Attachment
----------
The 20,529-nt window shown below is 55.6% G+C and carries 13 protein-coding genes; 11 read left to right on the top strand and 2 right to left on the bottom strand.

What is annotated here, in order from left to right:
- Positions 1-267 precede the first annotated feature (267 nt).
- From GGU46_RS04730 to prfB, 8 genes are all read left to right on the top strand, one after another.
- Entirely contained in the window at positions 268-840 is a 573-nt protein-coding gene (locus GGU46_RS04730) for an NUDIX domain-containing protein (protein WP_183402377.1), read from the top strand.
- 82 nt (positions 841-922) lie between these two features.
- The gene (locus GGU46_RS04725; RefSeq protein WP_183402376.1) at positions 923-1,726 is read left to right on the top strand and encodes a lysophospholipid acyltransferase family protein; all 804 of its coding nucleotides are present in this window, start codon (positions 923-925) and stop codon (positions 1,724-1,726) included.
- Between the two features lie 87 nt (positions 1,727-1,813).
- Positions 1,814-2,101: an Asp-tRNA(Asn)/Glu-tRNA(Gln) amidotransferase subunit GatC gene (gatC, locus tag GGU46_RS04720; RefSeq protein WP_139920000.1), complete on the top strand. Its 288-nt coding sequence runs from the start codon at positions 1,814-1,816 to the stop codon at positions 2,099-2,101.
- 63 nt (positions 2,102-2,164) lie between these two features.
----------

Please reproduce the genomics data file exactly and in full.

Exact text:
The 20,529-nt window shown below is 55.6% G+C and carries 13 protein-coding genes; 11 read left to right on the top strand and 2 right to left on the bottom strand.

What is annotated here, in order from left to right:
- Positions 1-267 precede the first annotated feature (267 nt).
- From GGU46_RS04730 to prfB, 8 genes are all read left to right on the top strand, one after another.
- Entirely contained in the window at positions 268-840 is a 573-nt protein-coding gene (locus GGU46_RS04730) for an NUDIX domain-containing protein (protein WP_183402377.1), read from the top strand.
- 82 nt (positions 841-922) lie between these two features.
- The gene (locus GGU46_RS04725; RefSeq protein WP_183402376.1) at positions 923-1,726 is read left to right on the top strand and encodes a lysophospholipid acyltransferase family protein; all 804 of its coding nucleotides are present in this window, start codon (positions 923-925) and stop codon (positions 1,724-1,726) included.
- Between the two features lie 87 nt (positions 1,727-1,813).
- Positions 1,814-2,101: an Asp-tRNA(Asn)/Glu-tRNA(Gln) amidotransferase subunit GatC gene (gatC, locus tag GGU46_RS04720; RefSeq protein WP_139920000.1), complete on the top strand. Its 288-nt coding sequence runs from the start codon at positions 1,814-1,816 to the stop codon at positions 2,099-2,101.
- 63 nt (positions 2,102-2,164) lie between these two features.